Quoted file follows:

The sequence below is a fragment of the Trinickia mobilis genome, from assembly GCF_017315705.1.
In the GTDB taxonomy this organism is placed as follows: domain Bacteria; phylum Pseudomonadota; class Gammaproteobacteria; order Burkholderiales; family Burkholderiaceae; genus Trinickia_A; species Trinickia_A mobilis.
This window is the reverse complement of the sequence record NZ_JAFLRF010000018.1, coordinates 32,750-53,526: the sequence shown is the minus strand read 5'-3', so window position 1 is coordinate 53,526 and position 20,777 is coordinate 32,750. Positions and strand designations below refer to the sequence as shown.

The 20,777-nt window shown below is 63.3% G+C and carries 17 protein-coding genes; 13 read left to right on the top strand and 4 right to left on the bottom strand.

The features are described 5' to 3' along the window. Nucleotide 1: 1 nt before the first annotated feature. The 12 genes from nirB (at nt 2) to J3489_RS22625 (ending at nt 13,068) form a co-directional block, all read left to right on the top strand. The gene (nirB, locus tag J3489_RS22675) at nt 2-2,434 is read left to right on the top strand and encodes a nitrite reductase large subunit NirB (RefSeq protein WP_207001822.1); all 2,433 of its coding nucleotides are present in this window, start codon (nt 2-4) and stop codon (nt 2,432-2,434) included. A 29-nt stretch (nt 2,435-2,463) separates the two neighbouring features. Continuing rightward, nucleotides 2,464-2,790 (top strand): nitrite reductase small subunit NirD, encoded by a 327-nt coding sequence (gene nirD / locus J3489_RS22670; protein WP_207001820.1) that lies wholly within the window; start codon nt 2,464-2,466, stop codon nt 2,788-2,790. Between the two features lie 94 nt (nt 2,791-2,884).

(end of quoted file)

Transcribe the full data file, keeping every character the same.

The sequence below is a fragment of the Trinickia mobilis genome, from assembly GCF_017315705.1.
In the GTDB taxonomy this organism is placed as follows: domain Bacteria; phylum Pseudomonadota; class Gammaproteobacteria; order Burkholderiales; family Burkholderiaceae; genus Trinickia_A; species Trinickia_A mobilis.
This window is the reverse complement of the sequence record NZ_JAFLRF010000018.1, coordinates 32,750-53,526: the sequence shown is the minus strand read 5'-3', so window position 1 is coordinate 53,526 and position 20,777 is coordinate 32,750. Positions and strand designations below refer to the sequence as shown.

The 20,777-nt window shown below is 63.3% G+C and carries 17 protein-coding genes; 13 read left to right on the top strand and 4 right to left on the bottom strand.

The features are described 5' to 3' along the window. Nucleotide 1: 1 nt before the first annotated feature. The 12 genes from nirB (at nt 2) to J3489_RS22625 (ending at nt 13,068) form a co-directional block, all read left to right on the top strand. The gene (nirB, locus tag J3489_RS22675) at nt 2-2,434 is read left to right on the top strand and encodes a nitrite reductase large subunit NirB (RefSeq protein WP_207001822.1); all 2,433 of its coding nucleotides are present in this window, start codon (nt 2-4) and stop codon (nt 2,432-2,434) included. A 29-nt stretch (nt 2,435-2,463) separates the two neighbouring features. Continuing rightward, nucleotides 2,464-2,790 (top strand): nitrite reductase small subunit NirD, encoded by a 327-nt coding sequence (gene nirD / locus J3489_RS22670; protein WP_207001820.1) that lies wholly within the window; start codon nt 2,464-2,466, stop codon nt 2,788-2,790. Between the two features lie 94 nt (nt 2,791-2,884).